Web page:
Lamp 8 is arranged in optical assembly 5 with its base down and mounted in that position by bracket 1.0. Bracket 10 is generally V-shaped and secured at its upper arms to opposite upper portions of reflector 6. The apex of bracket 10 at its bottom is formed with a seat 10a in which lamp socket 9 with support bracket 9a is received and suitably secured. In such arrangement, lamp socket 9 is located closely adjacent the inner surface of the bottom panel of refractor 7, and lamp 8 extends upwardly in the optical assembly. The light center LC of lamp 8 is thus arranged in the proper position as shown in FIG. 1 relative to reflector 6 and refractor 7 to provide the desired light distribution.
Optical assembly 5 is detachably connected to ballast housing 1 by means of binge l1 and latch 14 soas to permit the optical assemblyto be swung down from ballast housing 1, thus providing access to the interior of the optical assembly. A separable electrical connection between the detachable parts is provided by electrical plug 16 secured to reflector 6 and electrical receptacle 17 secured to ballast housing 1 as shown in FIG. l.-These and other mechanical features are more fully disclosed in co-pending application of Judge at al, Ser. No. 123,685, filed Mar. 12, I971, and assigned to the same assignee as the present invention. 7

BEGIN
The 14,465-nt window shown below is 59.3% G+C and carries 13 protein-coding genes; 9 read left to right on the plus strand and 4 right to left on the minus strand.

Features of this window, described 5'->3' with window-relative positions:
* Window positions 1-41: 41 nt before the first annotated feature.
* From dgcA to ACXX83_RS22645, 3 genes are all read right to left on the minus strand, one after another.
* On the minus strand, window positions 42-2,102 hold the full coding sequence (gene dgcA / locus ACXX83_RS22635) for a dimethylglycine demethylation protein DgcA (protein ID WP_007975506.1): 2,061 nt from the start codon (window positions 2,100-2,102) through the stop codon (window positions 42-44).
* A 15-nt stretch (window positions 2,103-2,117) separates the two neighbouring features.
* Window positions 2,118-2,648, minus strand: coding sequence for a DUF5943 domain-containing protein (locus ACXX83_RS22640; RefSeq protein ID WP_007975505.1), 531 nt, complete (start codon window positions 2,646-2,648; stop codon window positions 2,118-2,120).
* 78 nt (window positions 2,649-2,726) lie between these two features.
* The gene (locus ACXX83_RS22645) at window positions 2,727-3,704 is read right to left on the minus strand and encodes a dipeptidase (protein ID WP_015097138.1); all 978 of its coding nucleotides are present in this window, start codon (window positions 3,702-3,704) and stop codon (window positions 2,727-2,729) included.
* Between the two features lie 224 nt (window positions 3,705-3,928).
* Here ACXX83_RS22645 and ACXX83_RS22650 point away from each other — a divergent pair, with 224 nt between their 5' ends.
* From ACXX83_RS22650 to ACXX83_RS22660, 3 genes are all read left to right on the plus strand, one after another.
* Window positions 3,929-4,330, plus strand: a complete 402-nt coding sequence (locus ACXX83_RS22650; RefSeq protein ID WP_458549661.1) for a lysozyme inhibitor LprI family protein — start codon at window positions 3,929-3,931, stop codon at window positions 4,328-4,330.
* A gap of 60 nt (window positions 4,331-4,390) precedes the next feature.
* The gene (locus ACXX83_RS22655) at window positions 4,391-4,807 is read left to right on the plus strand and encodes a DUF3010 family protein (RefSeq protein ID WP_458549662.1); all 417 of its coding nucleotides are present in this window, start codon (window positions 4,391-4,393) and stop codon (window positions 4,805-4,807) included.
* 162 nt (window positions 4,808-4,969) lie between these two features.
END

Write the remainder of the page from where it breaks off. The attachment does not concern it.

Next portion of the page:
In a typical luminaire constructed in accordance with the invention, the overall diameter of optical assembly 5 at the junction of reflector 6 and refractor 7 is about 31 inches, the overall height of the unit including ballast housing 1 and optical assembly 5 is about 21 inches, and the height of the optical assembly 5 is about 12 inches with the height of refractor 7 being only about 4 inches. Thus, the overall diameter of the optical assembly is substantially greater than the overall height of the entire unit and more than twice the height of the optical assembly. Because of the relatively large size of the refractor used in such a luminaire, it would usually be made of a synthetic plastic material such as an acrylic resin. Such a material is subject to discoloration if exposed to excessive heat due to close proximity to the lamp. By arranging lamp 8 with its base down, adequate spacing is provided between refractor 6 and the relatively hotter bulb portion of lamp 8 while still utilizing the space adjacent refractor 6 for the cooler lamp base and socket member 9. A further advantage in this arrangement is that the height of the ballast housing can be reduced since it need not accommodate the lamp socket, which in a base-up arrangement would have to be placed within the ballast housing so that the light center of lamp 8 can be correctly located at the proper optical position relative to the reflector flutes 6d and the refractor prisms 7a, as more fully disclosed herein. Such proper positioning of the light center of lamp 8 is necessary to provide the desired distribution of light on the floor to be lighted as well as to avoid undue glare from the luminaire. In addition, the relatively low profile of the luminaire thus achieved makes it feasible to use the luminaire in areas having relatively low ceilings.